Timor-Leste & Australia Strengthen Defence Ties
Tuesday, 6 March 2018 was a momentous day for Timor-Leste and Australia’s defence cooperation. On this day, Australia and Timor-Leste signed a new Treaty Between the Democratic Republic of Timor-Leste Establishing their Maritime Boundaries in the Timor Sea.
For the first time, two nations reached an agreement on their shared border under the United Nations Convention on the Law of the Sea conciliation process. This was a milestone for the international community and a new chapter in the longstanding and deep ties between Timor-Leste and Australia. Importantly for defence, it not only established a new border, it created the conditions for our defence organisations to step up cooperation in maritime security.
The economic potential of Timor-Leste’s natural resources in oil and gas, and fisheries makes maritime security a top priority. Australia shares this strategic interest. However, no single country or organisation can tackle the challenges in maritime security on its own. Strong bilateral and regional partnerships are necessary to achieve shared goals.
To that end, Timor-Leste will soon receive two new Guardian Class Patrol Boats as gifts from Australia. These boats will be new, sovereign assets of Timor-Leste, which Timor-Leste can use to monitor the maritime domain and enforce maritime law. Timor-Leste will also access specific opportunities to build naval capability through the Pacific Maritime Security Program. This is a long-running program in which Australia will help maintain the boats over 25 years. In particular, the Pacific Maritime Security Program will invest in Timor-Leste’s capacity to operate and use the boats. Together, this package provides Timor-Leste with the platform, infrastructure support and skills to enhance maritime security capacity.
Through the Defence Cooperation Program, we are now focussed on working together to prepare for the boats. Developing Naval Component infrastructure and skills are top priorities. Already this year, Naval Component personnel trained on Australian naval ships visiting Timor-Leste, participated in international naval exercises with Australian support, completed core naval skills courses in Australia and Timor-Leste, learned English and mathematics, swimming and other key skills. F-FDTL engineers are also working with Australian advisors to build new classrooms and training areas at Port Hera. This important work will continue.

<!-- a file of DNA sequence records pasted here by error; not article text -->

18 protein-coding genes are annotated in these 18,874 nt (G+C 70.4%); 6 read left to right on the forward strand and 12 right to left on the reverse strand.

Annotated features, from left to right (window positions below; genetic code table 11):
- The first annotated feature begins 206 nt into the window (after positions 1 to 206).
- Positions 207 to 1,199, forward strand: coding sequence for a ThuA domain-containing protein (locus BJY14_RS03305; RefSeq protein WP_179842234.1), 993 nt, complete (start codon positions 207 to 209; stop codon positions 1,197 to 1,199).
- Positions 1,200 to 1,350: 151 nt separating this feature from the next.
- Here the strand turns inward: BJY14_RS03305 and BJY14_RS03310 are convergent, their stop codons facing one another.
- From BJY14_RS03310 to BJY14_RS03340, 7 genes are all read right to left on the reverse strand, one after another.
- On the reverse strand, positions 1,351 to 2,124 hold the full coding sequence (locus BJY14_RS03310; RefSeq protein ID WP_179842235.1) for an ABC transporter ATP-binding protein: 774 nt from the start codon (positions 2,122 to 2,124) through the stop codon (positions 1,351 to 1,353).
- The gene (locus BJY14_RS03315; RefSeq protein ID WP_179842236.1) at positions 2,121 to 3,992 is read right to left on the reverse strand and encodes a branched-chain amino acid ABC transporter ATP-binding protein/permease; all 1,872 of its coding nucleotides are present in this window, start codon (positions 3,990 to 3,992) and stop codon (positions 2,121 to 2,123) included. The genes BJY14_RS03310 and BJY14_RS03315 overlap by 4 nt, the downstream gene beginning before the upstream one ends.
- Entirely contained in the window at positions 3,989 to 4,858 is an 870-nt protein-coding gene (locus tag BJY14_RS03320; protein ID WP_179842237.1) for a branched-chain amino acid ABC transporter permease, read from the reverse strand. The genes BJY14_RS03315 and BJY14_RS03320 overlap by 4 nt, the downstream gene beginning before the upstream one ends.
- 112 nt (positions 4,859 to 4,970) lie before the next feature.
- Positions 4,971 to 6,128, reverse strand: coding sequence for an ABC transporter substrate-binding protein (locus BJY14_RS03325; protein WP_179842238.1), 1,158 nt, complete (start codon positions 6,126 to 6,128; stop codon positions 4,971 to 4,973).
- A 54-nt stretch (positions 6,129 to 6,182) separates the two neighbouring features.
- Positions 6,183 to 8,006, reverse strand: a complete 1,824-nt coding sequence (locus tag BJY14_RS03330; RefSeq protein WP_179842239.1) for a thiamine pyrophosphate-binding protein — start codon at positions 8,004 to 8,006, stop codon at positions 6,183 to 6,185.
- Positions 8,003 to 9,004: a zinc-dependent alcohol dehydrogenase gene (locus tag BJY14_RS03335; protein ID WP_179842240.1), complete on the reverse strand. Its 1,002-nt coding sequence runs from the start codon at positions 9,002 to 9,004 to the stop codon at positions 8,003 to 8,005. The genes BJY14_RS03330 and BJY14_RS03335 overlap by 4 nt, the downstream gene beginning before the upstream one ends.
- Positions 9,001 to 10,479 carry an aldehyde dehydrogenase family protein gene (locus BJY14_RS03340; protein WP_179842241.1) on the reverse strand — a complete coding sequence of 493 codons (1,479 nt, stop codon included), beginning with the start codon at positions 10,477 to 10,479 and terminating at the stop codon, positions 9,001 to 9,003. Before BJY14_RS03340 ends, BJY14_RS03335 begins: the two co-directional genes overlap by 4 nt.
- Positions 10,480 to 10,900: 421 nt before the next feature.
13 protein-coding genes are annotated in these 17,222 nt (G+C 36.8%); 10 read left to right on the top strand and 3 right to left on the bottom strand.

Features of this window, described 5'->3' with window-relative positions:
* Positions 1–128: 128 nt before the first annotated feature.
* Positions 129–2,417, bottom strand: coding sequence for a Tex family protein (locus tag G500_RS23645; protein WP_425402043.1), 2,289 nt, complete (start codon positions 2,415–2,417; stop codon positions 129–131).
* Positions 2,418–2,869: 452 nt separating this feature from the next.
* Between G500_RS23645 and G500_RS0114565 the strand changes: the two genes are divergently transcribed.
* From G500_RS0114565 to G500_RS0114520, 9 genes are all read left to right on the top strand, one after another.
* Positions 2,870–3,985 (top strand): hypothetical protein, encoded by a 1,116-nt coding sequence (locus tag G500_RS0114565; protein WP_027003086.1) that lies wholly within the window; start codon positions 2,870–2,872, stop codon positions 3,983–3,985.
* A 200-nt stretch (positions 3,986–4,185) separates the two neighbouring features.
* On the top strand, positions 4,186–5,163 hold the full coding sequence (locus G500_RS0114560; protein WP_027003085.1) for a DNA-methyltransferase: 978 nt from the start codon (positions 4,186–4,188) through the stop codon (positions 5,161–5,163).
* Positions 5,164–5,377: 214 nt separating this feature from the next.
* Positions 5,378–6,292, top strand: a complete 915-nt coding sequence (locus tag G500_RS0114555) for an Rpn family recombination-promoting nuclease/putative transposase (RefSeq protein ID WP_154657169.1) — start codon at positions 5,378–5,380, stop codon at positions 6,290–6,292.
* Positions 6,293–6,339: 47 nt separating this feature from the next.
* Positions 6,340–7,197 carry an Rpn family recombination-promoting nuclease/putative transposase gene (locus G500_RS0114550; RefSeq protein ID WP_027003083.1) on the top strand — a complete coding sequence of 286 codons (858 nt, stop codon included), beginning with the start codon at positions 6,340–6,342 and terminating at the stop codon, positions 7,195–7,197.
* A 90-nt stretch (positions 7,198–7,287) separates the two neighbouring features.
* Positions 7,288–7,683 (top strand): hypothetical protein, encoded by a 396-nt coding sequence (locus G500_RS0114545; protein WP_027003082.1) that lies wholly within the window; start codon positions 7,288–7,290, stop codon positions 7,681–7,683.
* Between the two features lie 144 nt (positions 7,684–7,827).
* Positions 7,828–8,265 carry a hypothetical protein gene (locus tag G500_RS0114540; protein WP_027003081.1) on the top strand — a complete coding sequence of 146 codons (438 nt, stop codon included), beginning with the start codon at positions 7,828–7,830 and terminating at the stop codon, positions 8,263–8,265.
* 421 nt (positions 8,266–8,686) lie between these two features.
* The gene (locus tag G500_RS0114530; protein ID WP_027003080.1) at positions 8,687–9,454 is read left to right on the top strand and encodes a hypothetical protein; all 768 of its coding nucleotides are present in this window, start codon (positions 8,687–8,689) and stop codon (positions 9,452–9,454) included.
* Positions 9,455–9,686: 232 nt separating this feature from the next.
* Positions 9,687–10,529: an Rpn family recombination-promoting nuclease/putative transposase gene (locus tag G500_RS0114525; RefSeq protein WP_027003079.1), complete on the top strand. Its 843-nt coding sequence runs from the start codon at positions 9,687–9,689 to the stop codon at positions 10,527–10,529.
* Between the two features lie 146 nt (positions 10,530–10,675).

Our defence cooperation is growing in other areas too. This year, the Componente Formação e Traino (CFeT) established the Centru de Treino de Operacoes de Apoio A Paz (CTOAP) and DCP advisors supported the first Peace Operations Training Course. A new suite of training courses within Componente Formasaun Especializada will continue to raise specialist capability in combat engineering, medical, communications and supply. To ensure the F-FDTL has a strong communications capability and modern logistics system, the F-FDTL will soon introduce an updated, digital VHF radio network and new digital logistics and personnel management system. These achievements could not have happened without the strong people-to-people links between Timor-Leste and Australia.
With education at its core, institutional development is also a major element of the Defence Cooperation Program. F-FDTL and Ministry of Defence personnel learn English full time at Metinaro, Baucau and Hera. Part time classes also happen in Dili. A number of F-FDTL and Ministry of Defence members receive scholarships every year to attend university and military courses in Australia. Every day, Defence Cooperation Program advisors provide mentorship communications across the Ministry of Defence and F-FDTL in governance, strategic engagement, planning, infrastructure, engineering, maritime security and.
These activities show that the foundations for cooperation are strong. The potential for growth is even stronger. Australia and Timor-Leste’s defence relationship first started during World War II when the people of Timor-Leste supported Australian commandos at great cost. Australia remembers this sacrifice. Since 1999, when Australia led the multinational INTERFET force, we have made great progress as defence partners, building a modern, capable F-FDTL and Ministry of Defence. Finding meaningful and creative ways to recognise our shared military history is a potentially fruitful area of collaboration as the 20th anniversary of popular consultation approaches in 2019.
Looking further forward, the decisions we make now about our shared defence interests will determine our capacity meet the challenges of the future. Australia is a willing partner in
Timor-Leste’s ambition to join ASEAN and the Commonwealth as multilateral cooperation and closer economic ties with Southeast Asia benefit us both. As Timor-Leste and Australia respond to the opportunities and uncertainties of the future, our defence cooperation will continue to form the bedrock our strategic engagement.
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